Since that fateful morning of Jan. 7, 2015, the day of the Charlie Hebdo massacre, it sometimes feels as if we French are living our lives between terrorist assaults, each as vile as the previous, but each more poignant in its viciousness and symbolism. When we think that it cannot get any worse, a new attack proves us wrong.
In the past five years, Islamists in France have targeted and murdered journalists, cartoonists, police officers, soldiers, Jews, young people at a concert, soccer fans, families at a Bastille Day fireworks show, an 86-year-old priest celebrating mass in his little Normandy church, tourists at a Christmas market — the list goes on.
On Oct. 16, a history teacher was beheaded while walking home from his school in the quiet town of Conflans-Sainte-Honorine, about 35km north of Paris.
The speed with which we learned the facts sharpened the blow, deepened our emotions and focused our minds: The teacher, Samuel Paty, was murdered by an 18-year-old refugee of Chechen origin for having shown satirical cartoons, some of them caricatures of the Prophet Mohammed, during a history lesson about the freedoms of speech and conscience.
We tried to process the facts that we were given. We had to read and hear the words several times; they just did not add up.
A history teacher had just been beheaded in France for teaching his pupils tolerance and the use of a critical mind?
Worse was to come: His murder was the result of a campaign of hatred and misinformation led by a few bigoted parents and relayed on social media by a well-known imam.
Children could see the shock on adults’ faces, they could feel their seething anger.
They asked what had happened, but how can we tell them? We gritted our teeth, swallowed hard and gave them the news. The country went to bed thinking about its history and its teachers.
There are very few countries where the figure of the history teacher is more symbolic and powerful than in France. Since the Third Republic in the early 1880s took education from the hands of the church, and made it free, mandatory and secular, its peaceful infantry of teachers has been the nation’s bedrock.
Their task was clear: to spread the values of the enlightenment to the remotest parts of France — in other words, to open young minds to the world around them in all its complexity.
Young, devoted teachers were thus trained by the state not only to educate children, but to root out superstition from the classroom. State schools became the places where French entered as infants and left as citizens.
The church was still free to teach children in its schools, but those were closely monitored by the state and had to scrupulously follow the national curriculum.
These first generations of teachers were nicknamed the “black hussars of the republic” because they wore a black uniform during their training years and looked decidedly solemn.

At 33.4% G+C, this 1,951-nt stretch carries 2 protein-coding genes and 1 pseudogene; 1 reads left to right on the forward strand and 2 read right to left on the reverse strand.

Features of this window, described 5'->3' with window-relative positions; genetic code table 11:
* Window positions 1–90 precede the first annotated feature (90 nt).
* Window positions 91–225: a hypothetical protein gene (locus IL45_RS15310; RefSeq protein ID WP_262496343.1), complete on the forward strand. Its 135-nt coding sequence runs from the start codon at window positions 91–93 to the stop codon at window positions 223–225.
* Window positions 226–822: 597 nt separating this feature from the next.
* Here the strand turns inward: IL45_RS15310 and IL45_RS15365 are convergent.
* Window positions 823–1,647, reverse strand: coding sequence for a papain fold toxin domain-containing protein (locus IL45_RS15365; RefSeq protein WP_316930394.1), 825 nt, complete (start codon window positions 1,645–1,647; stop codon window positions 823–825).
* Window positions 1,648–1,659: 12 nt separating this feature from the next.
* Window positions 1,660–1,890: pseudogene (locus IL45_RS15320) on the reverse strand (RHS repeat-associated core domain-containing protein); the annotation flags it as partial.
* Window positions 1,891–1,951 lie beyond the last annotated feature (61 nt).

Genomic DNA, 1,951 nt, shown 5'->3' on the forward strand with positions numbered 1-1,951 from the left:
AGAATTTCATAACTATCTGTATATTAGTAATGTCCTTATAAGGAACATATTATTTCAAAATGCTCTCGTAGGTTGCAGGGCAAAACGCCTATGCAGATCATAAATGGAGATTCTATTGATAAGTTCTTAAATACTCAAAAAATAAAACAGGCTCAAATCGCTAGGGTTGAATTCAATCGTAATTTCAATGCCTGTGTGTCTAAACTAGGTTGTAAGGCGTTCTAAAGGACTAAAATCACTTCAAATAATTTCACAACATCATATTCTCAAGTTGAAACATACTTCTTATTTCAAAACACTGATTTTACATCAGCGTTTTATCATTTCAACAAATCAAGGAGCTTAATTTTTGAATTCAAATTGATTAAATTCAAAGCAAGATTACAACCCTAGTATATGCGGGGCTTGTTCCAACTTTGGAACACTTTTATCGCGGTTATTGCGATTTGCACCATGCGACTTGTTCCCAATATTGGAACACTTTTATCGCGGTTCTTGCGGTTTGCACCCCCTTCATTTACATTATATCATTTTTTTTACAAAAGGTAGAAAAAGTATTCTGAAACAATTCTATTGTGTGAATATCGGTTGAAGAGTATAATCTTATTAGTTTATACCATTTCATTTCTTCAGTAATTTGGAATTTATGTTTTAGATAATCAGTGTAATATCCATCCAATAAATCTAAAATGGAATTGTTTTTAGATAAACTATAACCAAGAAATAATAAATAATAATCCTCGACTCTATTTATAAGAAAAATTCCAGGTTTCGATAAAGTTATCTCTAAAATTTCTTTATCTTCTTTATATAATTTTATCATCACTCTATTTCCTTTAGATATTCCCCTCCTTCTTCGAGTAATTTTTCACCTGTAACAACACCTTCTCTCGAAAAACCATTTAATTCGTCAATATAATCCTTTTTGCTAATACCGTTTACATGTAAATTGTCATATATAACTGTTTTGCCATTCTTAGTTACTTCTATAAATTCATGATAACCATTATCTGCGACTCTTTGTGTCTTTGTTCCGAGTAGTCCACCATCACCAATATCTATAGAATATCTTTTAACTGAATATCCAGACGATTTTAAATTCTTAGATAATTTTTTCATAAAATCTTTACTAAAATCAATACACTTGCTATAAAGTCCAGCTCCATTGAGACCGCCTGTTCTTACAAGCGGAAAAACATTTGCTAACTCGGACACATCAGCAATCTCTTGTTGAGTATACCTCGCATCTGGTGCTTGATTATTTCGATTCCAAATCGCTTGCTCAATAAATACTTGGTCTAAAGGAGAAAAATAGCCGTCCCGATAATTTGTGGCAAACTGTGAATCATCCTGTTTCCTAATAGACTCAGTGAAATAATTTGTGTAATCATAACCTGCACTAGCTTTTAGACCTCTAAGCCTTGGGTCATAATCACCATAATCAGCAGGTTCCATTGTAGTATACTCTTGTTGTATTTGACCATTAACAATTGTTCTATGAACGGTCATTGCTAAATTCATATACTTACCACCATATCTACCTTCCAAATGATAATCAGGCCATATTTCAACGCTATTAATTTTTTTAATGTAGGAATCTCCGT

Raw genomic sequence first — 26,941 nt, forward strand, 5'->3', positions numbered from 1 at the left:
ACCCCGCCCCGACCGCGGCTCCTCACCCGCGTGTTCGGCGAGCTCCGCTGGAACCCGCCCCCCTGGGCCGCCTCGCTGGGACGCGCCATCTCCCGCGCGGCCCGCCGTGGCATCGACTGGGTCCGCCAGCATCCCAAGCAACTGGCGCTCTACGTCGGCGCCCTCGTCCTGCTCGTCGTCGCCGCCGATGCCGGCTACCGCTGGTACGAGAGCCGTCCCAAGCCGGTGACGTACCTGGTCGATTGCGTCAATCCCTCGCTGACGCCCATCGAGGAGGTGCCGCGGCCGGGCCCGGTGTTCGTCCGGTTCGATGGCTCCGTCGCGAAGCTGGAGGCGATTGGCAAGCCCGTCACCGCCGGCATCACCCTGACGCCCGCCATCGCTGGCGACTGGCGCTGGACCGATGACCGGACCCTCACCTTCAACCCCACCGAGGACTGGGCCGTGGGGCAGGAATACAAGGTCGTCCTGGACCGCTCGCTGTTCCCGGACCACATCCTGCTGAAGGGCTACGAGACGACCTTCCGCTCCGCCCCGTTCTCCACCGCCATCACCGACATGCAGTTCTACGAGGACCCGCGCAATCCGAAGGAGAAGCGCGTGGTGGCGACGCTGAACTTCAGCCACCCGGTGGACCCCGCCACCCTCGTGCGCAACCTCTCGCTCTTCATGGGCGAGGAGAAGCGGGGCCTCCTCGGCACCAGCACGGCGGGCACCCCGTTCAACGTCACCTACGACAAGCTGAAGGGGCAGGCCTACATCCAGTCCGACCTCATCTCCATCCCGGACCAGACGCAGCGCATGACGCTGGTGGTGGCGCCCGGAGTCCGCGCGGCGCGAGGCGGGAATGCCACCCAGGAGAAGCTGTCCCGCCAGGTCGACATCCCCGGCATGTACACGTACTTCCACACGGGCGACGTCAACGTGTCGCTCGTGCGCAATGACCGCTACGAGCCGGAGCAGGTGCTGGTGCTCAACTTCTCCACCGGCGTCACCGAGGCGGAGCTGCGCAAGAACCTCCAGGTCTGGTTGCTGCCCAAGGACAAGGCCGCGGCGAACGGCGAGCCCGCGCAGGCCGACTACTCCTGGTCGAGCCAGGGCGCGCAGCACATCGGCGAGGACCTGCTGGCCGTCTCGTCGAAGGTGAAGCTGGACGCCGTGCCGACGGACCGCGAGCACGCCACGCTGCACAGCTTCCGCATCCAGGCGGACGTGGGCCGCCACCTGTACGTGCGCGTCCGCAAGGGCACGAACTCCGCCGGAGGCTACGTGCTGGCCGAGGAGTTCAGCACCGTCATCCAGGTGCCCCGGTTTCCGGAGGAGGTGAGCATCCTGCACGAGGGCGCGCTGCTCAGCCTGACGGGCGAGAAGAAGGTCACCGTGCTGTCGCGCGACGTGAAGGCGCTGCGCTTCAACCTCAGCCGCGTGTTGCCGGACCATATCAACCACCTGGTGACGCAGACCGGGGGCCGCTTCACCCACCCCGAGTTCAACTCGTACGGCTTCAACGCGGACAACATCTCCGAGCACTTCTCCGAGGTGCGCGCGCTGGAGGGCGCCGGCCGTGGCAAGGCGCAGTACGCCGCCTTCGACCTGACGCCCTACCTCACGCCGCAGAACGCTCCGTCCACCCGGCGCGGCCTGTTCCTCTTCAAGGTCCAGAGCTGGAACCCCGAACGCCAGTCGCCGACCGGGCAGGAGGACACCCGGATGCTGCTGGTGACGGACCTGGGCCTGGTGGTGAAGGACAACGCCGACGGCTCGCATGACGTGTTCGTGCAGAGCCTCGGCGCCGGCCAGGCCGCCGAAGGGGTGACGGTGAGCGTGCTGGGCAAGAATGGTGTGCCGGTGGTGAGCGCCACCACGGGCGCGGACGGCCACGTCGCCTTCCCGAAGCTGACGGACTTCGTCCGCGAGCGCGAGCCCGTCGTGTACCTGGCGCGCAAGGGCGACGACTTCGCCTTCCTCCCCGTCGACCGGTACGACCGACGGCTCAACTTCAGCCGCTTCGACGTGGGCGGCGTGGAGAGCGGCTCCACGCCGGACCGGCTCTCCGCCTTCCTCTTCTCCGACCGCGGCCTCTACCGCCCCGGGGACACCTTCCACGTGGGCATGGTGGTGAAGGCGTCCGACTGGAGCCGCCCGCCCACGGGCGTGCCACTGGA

They had to. Everywhere they were posted, the teachers had to gain ground opposite the local priest who continued to exert a powerful influence.
Wholly dedicated to their civilizing mission, those “black hussars” and their heirs, such as Samuel Paty, succeeded in emancipating minds. They did it with a heightened sense of duty and sacrifice.
Thanks to them, religion was eventually relegated to the spiritual realm. They had successfully destroyed the church’s aspirations to weigh in on France’s political life and choices.
Like many of my compatriots, I have in the past two weeks been thinking about what I owe my teachers, and my history teachers in particular. I looked back with tenderness at their many quirks.
One was always dressed in red or green, from head to toe. We thought that he was either a communist or an environmental advocate, only that he could not quite make up his mind.
There was another, Pierre de Panafieu. I was 13 and, just as for Paty’s pupils, this was the year I learned about Voltaire, Jean-Jacques Rousseau, Denis Diderot and the French Revolution.
Of all disciplines, history is the one telling us that we have the power to change our destiny, whether we are sons of peasants or daughters of the bourgeoisie.
Powerful stuff for young minds. It was like being struck by lightning. I would go to his class with the elation of an explorer about to discover a continent.
I remember where I sat, the color of my fountain pen and the southeastern light from the window. I remember every detail vividly, as you do when something momentous is taking place in your life.
He was softly spoken, with a kind smile — a man of quiet passion and quick wit. All the while he was, effortlessly, making us free thinkers and citizens. We just did not know yet.
A century after they helped tame religion’s interference in our public life, French teachers find themselves again at the vanguard of a new fight against obscurantism. They need energy, courage and determination, just like the “black hussars” before them. They also need the whole nation behind them.
That is the least we can do, for we now know what we owe them: free thinking.
Agnes Poirier is a Paris-based political commentator, writer and critic.
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